When first buying an aquarium and looking to set up a diverse and attractive ecosystem, there are several questions most people ask themselves. Many of these have to do with what in the world they should actually put in their aquarium.
To help clear up some of that confusion, I’ve compiled a little list of seven plants that are both easy to maintain and easy on the eyes for first time floating aquarium owners.
Before we get to the list, though, let’s have a little chat about aquarium care and the benefits of having floating plants.
We recently published a complete, step-by-step guide on setting up and maintaining a planted aquarium. Check it out if you are interested in keeping plants in your new tank!
Best Floating Aquarium Plants
Lets take a look at some of our top choices!
Hornwort is one of the toughest aquarium plants of them all. It will grow well in conditions that could kill weaker plants like algae, and it’s still a pretty attractive option for most aquariums. Hornwort can be grown planted in the substrate, but it can also be floated in the water column.
The only slight downside to this plant is that it sometimes sheds needles, which can make a bit of a mess in the aquarium. It also becomes a little less attractive under high lighting conditions, since it grows long and stringy in appearance.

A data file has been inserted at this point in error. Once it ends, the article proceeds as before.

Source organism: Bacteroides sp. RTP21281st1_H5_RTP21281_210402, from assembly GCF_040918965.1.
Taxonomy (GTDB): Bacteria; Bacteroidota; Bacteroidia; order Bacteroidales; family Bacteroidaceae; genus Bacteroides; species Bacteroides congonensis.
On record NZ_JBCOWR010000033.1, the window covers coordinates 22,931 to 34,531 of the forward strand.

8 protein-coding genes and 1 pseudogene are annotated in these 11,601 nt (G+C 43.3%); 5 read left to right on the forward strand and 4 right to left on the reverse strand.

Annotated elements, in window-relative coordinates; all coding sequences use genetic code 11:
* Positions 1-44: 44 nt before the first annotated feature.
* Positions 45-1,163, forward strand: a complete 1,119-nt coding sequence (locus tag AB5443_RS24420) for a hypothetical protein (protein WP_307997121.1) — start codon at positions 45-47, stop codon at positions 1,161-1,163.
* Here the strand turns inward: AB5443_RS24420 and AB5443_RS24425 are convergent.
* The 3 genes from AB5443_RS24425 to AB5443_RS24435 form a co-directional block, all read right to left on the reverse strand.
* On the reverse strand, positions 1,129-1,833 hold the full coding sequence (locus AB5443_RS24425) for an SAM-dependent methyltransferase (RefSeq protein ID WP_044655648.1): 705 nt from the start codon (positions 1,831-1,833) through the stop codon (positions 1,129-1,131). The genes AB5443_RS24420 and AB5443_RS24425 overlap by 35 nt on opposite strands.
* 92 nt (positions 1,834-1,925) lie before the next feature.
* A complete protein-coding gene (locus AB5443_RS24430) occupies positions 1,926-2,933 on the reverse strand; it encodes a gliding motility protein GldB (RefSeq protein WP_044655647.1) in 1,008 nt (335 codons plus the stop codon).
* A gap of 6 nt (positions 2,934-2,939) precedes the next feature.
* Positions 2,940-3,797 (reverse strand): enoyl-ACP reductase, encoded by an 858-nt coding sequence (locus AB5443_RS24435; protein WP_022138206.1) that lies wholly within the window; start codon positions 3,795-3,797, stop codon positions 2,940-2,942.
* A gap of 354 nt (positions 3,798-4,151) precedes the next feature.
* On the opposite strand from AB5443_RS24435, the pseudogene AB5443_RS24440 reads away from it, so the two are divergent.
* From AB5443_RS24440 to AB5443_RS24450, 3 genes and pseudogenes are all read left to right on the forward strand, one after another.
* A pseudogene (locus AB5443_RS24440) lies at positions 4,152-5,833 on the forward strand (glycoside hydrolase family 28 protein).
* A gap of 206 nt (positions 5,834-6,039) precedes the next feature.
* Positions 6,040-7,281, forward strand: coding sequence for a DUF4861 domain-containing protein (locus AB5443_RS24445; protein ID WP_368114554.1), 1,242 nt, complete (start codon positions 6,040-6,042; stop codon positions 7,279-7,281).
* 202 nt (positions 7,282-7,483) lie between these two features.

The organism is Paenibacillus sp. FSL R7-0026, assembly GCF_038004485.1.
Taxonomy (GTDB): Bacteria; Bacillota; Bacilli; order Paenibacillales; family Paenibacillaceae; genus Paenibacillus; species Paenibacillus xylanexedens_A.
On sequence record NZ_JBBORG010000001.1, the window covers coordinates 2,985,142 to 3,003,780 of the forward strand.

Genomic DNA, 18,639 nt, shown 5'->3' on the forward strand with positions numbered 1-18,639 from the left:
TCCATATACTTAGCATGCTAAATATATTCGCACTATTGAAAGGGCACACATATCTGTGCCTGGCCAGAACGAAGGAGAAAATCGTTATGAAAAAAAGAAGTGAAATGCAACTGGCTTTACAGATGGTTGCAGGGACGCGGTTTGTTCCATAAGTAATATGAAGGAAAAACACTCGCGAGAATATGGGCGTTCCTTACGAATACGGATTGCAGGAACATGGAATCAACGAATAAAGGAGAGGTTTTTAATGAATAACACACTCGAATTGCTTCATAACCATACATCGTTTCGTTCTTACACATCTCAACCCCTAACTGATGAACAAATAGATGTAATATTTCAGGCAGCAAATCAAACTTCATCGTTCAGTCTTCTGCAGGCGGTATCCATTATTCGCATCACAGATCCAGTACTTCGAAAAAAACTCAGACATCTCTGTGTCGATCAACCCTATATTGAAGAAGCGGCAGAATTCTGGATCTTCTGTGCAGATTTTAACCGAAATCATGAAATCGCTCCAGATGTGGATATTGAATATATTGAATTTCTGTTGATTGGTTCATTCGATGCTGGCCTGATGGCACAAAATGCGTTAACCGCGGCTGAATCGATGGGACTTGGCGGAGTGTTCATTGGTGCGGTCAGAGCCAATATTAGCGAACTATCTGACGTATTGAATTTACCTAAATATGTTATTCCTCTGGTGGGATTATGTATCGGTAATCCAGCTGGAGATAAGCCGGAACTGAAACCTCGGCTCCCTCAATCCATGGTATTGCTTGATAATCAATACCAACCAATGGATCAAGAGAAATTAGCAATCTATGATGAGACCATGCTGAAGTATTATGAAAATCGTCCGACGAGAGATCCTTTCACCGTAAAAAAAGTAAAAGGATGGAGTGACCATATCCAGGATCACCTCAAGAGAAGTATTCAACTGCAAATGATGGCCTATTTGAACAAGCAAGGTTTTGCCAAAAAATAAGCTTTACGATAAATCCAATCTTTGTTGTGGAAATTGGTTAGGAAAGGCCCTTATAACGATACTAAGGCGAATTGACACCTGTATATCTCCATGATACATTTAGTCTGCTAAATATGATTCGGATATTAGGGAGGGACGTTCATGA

Duckweed is a little bitty floating plant that will grow in almost any aquarium. In fact, it is nearly impossible to remove duckweed after it’s become established in its environment and it can actually become something of a nuisance if you provide too much light and nourishment for it.
As long as you are willing to routinely remove excess duckweed from the aquarium, it is an excellent little plant that can help to grant surface cover for fish that prefer aquariums with dimmer lighting, and can also offer shelter for newborn fry.
Dwarf Water Lettuce
In my personal opinion, water lettuce is the most appealing to look at, as they have bigger leaves than most other species but they bunch up slightly. They look just like a small gem lettuce. If you know that plant, you will see the resemblance.
It’s a rapid grower so care needs to be taken that they don’t overrun your aquarium. If they do, it’s relatively easy to just scoop out and throw away – never release it into local water systems.
Due to the size and quantity of their leaves, they tend to block out a good amount of light from reaching the water below, but again, that should only be a problem if the aquarium becomes overrun, and it would really take a serious lack of care for that to happen.
Their long branching roots make ideal homes and hiding places for many species of small fish. These roots also aid in the aesthetic and natural look of an aquarium, adding something to that top third of the space that’s often very difficult to make appealing.